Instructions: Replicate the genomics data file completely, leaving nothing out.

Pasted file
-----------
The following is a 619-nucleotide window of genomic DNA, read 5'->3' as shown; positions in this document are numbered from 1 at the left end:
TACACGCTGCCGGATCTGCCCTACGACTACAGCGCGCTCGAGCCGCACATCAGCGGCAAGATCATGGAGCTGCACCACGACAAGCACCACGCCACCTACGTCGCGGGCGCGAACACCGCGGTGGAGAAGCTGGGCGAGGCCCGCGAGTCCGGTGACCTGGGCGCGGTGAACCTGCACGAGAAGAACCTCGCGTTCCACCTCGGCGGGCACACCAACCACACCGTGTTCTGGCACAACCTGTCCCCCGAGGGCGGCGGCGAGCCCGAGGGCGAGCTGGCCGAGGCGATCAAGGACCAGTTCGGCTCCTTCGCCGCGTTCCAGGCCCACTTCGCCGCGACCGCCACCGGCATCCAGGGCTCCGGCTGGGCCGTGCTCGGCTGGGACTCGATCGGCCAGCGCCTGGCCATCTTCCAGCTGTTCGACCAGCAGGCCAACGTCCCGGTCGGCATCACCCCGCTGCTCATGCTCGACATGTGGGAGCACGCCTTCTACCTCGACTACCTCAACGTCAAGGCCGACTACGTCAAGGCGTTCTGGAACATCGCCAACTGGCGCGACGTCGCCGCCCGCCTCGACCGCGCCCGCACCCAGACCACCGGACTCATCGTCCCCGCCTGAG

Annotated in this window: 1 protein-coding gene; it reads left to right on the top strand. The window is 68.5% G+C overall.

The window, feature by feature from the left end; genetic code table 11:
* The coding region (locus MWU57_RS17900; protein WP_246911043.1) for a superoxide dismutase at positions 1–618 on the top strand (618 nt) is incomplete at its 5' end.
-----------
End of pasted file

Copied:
The following is a 619-nucleotide window of genomic DNA, read 5'->3' as shown; positions in this document are numbered from 1 at the left end:
TACACGCTGCCGGATCTGCCCTACGACTACAGCGCGCTCGAGCCGCACATCAGCGGCAAGATCATGGAGCTGCACCACGACAAGCACCACGCCACCTACGTCGCGGGCGCGAACACCGCGGTGGAGAAGCTGGGCGAGGCCCGCGAGTCCGGTGACCTGGGCGCGGTGAACCTGCACGAGAAGAACCTCGCGTTCCACCTCGGCGGGCACACCAACCACACCGTGTTCTGGCACAACCTGTCCCCCGAGGGCGGCGGCGAGCCCGAGGGCGAGCTGGCCGAGGCGATCAAGGACCAGTTCGGCTCCTTCGCCGCGTTCCAGGCCCACTTCGCCGCGACCGCCACCGGCATCCAGGGCTCCGGCTGGGCCGTGCTCGGCTGGGACTCGATCGGCCAGCGCCTGGCCATCTTCCAGCTGTTCGACCAGCAGGCCAACGTCCCGGTCGGCATCACCCCGCTGCTCATGCTCGACATGTGGGAGCACGCCTTCTACCTCGACTACCTCAACGTCAAGGCCGACTACGTCAAGGCGTTCTGGAACATCGCCAACTGGCGCGACGTCGCCGCCCGCCTCGACCGCGCCCGCACCCAGACCACCGGACTCATCGTCCCCGCCTGAG

Annotated in this window: 1 protein-coding gene; it reads left to right on the top strand. The window is 68.5% G+C overall.

The window, feature by feature from the left end; genetic code table 11:
* The coding region (locus MWU57_RS17900; protein WP_246911043.1) for a superoxide dismutase at positions 1–618 on the top strand (618 nt) is incomplete at its 5' end.